This TAS replicates every play of Dennis Martinez's perfect game, against a computer opponent. RBI Baseball 2 was the first video game to feature the names of actual professional baseball players. One year after its release, Martinez threw a perfect game, getting 27 outs without allowing any batter to reach first base. There have only been 23 perfect games in major league history, so it’s lucky that there is one that can be recreated on the NES.
The direction of a hit can be manipulated by the timing of a swing, the batter’s position, and by moving the batter as he hits the ball. The type of pitch can also be manipulated by taking some practice swings before the pitcher decides what to throw, or by briefly pausing and unpausing the game. Every play is recreated as it would appear on a scorecard – for instance, the top of the first inning has a groundout to short, a flyout to second, and a flyout to short.
The opposing batters can be manipulated by throwing different pitches, choosing different locations, delaying the press of the A button to pitch, and by moving the ball left and right in the air. Manipulating the AI to hit into specific outs often turned out to be easier than trying to have my own batters hit the ball in just the right way. Some time can be saved by ensuring my fielders reach the ball as quickly as possible, and in a good position to throw to first base.
Start: Dennis Martinez is chosen as my starting pitcher. Montreal’s lineup is rearranged to put Dave Martinez and Spike Owen in the correct place in the batting order. RBI Baseball 2 uses the 1989 rosters, and both teams had made big changes by 1991.
Third: After a series of strikeouts, I hit a foul ball in to keep the audience guessing. Then, I strike out.
Fourth: The last out is a groundout, with the first baseman throwing to the pitcher. In this simulation, pitchers don’t cover first base. However, I managed to complete the play by having the first baseman throw at the empty base such that Martinez was able to catch it and put out the runner.
Fifth: The AI brings in a relief pitcher because their starting pitcher is tired. In the actual game, both pitchers played the full game, but it’s not possible to stop the AI from making substitutions.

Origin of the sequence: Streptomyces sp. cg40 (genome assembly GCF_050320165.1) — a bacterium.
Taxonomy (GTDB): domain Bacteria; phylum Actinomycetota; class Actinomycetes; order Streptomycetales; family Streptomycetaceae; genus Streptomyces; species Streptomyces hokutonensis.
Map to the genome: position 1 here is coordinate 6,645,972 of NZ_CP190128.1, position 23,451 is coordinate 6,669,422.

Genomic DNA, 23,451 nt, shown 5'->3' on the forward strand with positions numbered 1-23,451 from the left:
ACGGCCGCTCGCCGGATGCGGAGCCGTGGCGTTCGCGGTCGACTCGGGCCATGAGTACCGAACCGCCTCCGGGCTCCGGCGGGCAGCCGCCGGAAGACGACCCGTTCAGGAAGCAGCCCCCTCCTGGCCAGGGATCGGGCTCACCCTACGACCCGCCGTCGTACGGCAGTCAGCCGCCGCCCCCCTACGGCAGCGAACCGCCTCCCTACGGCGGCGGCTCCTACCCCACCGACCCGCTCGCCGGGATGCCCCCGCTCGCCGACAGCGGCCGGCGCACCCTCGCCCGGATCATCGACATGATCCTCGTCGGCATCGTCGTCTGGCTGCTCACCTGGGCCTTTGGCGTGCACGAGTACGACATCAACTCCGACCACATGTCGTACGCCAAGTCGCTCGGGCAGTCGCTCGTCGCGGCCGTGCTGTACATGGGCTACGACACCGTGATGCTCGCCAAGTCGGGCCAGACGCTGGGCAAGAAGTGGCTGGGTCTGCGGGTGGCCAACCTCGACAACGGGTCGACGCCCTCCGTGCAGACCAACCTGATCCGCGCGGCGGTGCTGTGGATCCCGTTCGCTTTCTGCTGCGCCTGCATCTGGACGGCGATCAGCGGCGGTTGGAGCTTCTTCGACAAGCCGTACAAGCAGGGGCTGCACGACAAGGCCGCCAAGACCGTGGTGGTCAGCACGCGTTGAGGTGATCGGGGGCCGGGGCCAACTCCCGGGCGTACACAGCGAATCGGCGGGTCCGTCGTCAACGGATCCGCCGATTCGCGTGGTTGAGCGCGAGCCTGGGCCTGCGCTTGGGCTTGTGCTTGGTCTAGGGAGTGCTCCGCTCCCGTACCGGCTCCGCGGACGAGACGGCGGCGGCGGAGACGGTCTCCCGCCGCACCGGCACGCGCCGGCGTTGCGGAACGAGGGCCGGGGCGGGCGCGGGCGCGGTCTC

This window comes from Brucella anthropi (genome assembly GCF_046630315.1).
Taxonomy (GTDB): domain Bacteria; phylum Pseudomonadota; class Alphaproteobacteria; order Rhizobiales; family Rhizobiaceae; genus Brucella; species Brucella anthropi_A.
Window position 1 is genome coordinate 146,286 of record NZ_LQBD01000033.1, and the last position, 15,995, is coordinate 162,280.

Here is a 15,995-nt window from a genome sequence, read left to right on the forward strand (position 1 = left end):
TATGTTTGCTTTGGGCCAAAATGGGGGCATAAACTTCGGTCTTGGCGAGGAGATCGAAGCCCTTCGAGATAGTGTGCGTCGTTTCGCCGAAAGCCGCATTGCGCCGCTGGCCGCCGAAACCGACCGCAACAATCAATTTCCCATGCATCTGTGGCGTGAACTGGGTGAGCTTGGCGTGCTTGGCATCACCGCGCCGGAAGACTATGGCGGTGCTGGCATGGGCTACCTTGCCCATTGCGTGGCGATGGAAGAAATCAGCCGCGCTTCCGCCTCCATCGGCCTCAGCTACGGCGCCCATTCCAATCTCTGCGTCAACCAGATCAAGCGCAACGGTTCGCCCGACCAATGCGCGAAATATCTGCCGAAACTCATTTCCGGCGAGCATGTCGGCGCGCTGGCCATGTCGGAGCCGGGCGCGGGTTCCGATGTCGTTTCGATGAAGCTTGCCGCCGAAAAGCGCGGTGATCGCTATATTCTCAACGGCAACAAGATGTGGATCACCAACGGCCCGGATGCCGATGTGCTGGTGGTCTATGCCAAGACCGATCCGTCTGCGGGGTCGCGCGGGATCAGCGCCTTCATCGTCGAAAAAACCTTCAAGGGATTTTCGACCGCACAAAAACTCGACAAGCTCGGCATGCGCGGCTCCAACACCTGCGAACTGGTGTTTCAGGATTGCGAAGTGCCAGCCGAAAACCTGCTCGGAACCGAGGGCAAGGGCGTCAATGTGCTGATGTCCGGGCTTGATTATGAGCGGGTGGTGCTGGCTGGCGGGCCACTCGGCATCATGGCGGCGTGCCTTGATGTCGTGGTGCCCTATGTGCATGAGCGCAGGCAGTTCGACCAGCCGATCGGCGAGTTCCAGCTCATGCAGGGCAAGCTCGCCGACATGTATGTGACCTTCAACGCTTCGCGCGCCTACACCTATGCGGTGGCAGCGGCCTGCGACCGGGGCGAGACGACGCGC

Sixth: There’s a tricky play where the shortstop fields a ground ball and throws to first while a runner goes for second base. The AI shortstop will always throw to second if there’s a runner moving towards that base, so it was necessary to do a hit-and-run to give that runner a head start to reach second base before the shortstop gets the ball. As a result, the play at first is so close that the game shows an instant replay. Later in the inning, the final play is an unassisted groundout to shortstop – it was necessary to hit the ball so that the shortstop would immediately tag out a runner upon fielding it.
Seventh: My at-bats involve manipulating two errors at shortstop. The game rolls a roughly 1 in 50 chance of an error whenever a player fields the ball. The inning ends on a runner caught stealing, which causes an automatic replay.
Eighth: Two of my runners advance on a wild pitch. This game doesn’t have wild pitches, so instead, they advance on a double steal. The inning ends on a groundout to the first baseman, which in the real game involved a throw to the pitcher, but this AI first baseman will never make that play. Instead, he makes the out unassisted.
Ninth: I had to redo the eighth and ninth innings after Martinez became so exhausted that he was physically incapable of striking a batter out. I throw fewer fastballs to preserve his stamina, giving him just enough energy to get a strikeout in the ninth.
ROM SHA1 checksum: 62FC74752901971D070DDB84FB02FABAE24EA72E
slamo: Added an encode link.
Samsara: YO HOLD UP THIS WAS AGAINST THE DODGERS
ACCEPTING TO STARS
Samsara: Okay, I love that this exists, I love that this was possible, I love that it was against the Dodgers (in real life, not in the actual TAS, so that's kind of a few points knocked off)... I'm just not quite sure what to do with it.
- Is it well made? Yes, but not in an obvious way. Great care was taken to adhere to the play-by-play of the original game as much as possible, which in practice may not come off as "perfect play" to a casual viewer.
- Is it entertaining? To me, yes, but I'm a baseball fan with an extreme hatred of the Dodgers, and unfortunately not everyone is me. The appeal of the run is very niche because of what it aims for. If it were a more traditional playaround, like  NES R.B.I. Baseball "playaround" by adelikat in 04:28.79, that'd be a different story, but the entertainment in this run strictly has to come from understanding and appreciating baseball and its history.
- Is the game publishable? Well, I already linked the playaround run of the first RBI Baseball, so I'd honestly say yes, the sequel could also be publishable.
A TAS that's well made, niche, and of a publishable game tells me that Playground is the correct choice here, so that's the choice I'm going to make for it. It's a really fascinating way of looking at the different kinds of TASes that can be created, and how "superplay" doesn't necessarily have to mean extreme speed or frame-precise movement. It could just be a near perfect recreation of the first perfect game ever pitched by a player born outside of the US. That's beautiful to me, and I want that showcased, not just for its value on its own, but for its value to others as inspiration to think outside the box with their own TASes.
El Presidente, el perfecto, el Playground.